Wednesday, September 23, 2015
Review: "Hotel Transylvania 2"
The first "Hotel Transylvania" was an uninspired amalgam of other movies, stitching together the current cinematic fascination with vampires, zombies and the like with angsty teen imperatives. The sequel is a distinct improvement, though curiously almost none of it takes place in the titular hotel.
The last go-round was about Dracula (Adam Sandler, sounding like a Borscht Belt Bela Lugosi) learning to find tolerance for humans when his teen daughter -- well, hundred-and-teens, anyway -- Mavis (Selena Gomez) fell in love with goofy human Jonathan (Andy Samberg).
Flash forward a few years. Mavis and Jonathan are now happily wed and have an adorable tyke, Dennis (Asher Blinkoff). Drac is thoroughly delighted with his grandson ... though he's a little worried that he has yet to indicate any vampire-ish abilities. He seems to be a carbon copy of Jonathan: big poof of red hair, pasty skin, normal, non-sharp incisors, etc.
"He's just a late fanger," Dracula dismisses, though he's secretly worried the kid is really all human. And how disappointing would that be!
Mavis is considering moving their family to Santa Cruz to raise him alongside Jonathan's parents (chirpy Molly Shannon and droll Nick Offerman) and other regular humans. Drac can't stand the idea of being apart from them, so while they're away scouting out the potential new hometown, he and his crew whip up a plan for a road trip to encourage Dennis' monsterish side to come out.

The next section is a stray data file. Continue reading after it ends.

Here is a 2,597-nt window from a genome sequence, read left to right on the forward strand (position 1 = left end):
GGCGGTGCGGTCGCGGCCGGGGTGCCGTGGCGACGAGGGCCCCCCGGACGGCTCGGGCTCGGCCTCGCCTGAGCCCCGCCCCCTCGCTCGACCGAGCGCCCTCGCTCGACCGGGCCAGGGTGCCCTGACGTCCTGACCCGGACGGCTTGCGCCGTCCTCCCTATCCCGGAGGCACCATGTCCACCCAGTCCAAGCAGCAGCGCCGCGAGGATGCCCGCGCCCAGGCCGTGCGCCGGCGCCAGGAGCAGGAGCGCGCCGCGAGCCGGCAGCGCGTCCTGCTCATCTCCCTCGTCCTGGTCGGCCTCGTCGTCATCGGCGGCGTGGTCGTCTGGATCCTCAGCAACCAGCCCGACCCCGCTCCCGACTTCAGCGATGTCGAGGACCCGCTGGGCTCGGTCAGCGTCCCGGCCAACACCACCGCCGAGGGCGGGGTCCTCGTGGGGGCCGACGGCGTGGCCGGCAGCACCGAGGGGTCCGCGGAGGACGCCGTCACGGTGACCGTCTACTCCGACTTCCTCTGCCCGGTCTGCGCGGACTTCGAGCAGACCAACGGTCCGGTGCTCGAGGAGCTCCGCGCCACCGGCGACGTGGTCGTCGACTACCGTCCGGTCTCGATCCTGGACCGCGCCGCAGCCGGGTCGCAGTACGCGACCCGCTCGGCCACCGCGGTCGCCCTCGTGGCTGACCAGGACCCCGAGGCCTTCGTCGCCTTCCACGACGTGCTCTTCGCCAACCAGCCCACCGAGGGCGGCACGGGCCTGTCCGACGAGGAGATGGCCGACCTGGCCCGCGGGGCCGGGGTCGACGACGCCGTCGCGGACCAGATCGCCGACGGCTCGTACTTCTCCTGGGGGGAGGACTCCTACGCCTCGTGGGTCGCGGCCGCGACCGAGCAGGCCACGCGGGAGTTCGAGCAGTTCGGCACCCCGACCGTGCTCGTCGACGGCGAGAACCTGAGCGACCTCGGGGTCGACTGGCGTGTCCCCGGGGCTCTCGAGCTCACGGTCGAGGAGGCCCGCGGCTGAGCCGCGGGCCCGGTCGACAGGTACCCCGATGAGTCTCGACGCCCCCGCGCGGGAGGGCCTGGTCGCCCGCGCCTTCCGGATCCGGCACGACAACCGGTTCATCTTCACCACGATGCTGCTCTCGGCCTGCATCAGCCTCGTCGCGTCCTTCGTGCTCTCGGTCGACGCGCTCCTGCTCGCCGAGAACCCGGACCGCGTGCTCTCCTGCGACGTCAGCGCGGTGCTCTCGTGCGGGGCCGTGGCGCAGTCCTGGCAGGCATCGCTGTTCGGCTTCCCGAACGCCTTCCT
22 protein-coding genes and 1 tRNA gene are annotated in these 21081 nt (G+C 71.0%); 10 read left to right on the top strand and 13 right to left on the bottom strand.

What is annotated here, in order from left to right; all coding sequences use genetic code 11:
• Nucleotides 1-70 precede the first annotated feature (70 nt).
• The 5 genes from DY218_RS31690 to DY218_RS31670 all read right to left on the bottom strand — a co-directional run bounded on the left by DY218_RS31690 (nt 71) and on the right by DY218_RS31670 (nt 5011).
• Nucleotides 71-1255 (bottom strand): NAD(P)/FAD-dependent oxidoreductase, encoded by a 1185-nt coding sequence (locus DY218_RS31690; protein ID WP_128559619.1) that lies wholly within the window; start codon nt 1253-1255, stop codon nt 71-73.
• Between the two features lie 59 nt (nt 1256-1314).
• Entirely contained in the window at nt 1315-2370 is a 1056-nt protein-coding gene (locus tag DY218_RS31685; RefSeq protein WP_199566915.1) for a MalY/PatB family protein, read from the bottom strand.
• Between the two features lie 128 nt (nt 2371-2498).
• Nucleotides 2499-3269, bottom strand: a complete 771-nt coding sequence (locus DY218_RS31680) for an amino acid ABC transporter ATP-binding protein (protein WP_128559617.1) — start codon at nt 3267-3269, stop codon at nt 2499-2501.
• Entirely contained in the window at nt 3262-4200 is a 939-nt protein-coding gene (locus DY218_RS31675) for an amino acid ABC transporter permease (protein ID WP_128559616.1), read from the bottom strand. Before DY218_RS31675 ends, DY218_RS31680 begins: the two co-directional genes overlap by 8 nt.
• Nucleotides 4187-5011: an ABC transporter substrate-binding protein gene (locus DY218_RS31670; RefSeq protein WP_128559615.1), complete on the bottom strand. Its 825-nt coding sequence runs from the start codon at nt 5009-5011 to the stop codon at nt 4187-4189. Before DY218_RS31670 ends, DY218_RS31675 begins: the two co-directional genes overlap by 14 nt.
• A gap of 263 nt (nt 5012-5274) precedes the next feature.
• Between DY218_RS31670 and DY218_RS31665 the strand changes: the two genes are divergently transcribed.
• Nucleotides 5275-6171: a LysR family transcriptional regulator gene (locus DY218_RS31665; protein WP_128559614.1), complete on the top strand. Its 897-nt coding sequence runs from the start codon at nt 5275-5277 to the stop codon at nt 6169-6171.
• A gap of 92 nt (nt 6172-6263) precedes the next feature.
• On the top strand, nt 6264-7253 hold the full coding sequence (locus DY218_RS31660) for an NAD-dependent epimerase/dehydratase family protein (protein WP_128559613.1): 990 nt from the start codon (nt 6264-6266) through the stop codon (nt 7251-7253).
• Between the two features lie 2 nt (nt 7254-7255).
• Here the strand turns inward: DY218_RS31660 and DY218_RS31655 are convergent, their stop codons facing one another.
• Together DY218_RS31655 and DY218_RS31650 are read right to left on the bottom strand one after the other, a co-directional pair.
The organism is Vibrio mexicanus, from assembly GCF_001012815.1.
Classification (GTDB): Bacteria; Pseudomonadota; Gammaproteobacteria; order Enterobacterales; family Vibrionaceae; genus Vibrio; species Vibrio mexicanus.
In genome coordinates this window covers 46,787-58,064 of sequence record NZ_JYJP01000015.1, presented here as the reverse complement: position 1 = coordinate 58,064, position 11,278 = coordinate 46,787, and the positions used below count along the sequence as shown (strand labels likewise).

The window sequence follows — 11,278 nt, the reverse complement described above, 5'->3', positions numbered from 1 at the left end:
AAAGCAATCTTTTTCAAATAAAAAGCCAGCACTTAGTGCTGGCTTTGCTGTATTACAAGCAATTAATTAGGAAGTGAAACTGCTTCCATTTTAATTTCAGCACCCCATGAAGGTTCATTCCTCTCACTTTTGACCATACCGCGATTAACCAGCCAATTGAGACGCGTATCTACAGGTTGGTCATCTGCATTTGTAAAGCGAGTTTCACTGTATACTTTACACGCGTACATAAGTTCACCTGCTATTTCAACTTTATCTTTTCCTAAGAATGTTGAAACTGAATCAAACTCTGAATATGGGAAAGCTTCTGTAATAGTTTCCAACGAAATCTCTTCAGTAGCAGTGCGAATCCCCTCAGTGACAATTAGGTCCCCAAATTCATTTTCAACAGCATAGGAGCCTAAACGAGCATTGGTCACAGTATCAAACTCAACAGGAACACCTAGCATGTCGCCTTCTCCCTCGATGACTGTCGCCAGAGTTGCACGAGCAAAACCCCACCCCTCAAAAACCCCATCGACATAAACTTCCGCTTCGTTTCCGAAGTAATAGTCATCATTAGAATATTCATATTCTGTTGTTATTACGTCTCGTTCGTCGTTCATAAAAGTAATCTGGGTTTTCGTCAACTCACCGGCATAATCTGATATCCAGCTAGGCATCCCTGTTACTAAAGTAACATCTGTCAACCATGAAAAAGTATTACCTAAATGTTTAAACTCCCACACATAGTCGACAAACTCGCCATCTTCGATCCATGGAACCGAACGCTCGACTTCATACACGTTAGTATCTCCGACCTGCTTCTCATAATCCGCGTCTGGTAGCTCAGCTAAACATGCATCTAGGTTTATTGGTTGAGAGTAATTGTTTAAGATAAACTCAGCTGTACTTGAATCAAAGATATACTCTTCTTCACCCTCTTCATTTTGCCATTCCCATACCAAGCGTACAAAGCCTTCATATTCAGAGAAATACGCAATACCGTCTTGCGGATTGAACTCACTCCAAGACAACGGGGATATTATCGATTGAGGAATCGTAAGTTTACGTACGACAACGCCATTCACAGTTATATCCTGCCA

Hijinks ensue, of the lightly scary/slightly vulgar variety.
The gang of supporting characters are back, including Steve Buscemi as a werewolf hectored by his wolf-wife and small army of pups; Frankenstein (Kevin James), big and blandly nice; a fabulous mummy (Keegan-Michael Key); and an invisible man (David Spade), who keeps trying to convince his buddies he has an invisible girlfriend.
The new guy on the block is Dracula's daddy, Vlad, wonderfully voiced by Mel Brooks. He's an old-school type who keeps the fires of hate toward humans well-stoked, and he's got a crew of giant vampire bat henchman to do his bidding. Drac takes steps to ensure Vlad doesn't find out his great-grandkid isn't a bloodsucker.
Directed by Genndy Tartakovsky with a screenplay by Sandler and buddy Robert Smigel, "Hotel Transylvania 2" won't win any contests for originality. It's television-quality storytelling with better animation and voice cast.
But it's breezy, fun and dopey, and sure to keep your little monsters entertained for an hour and a half.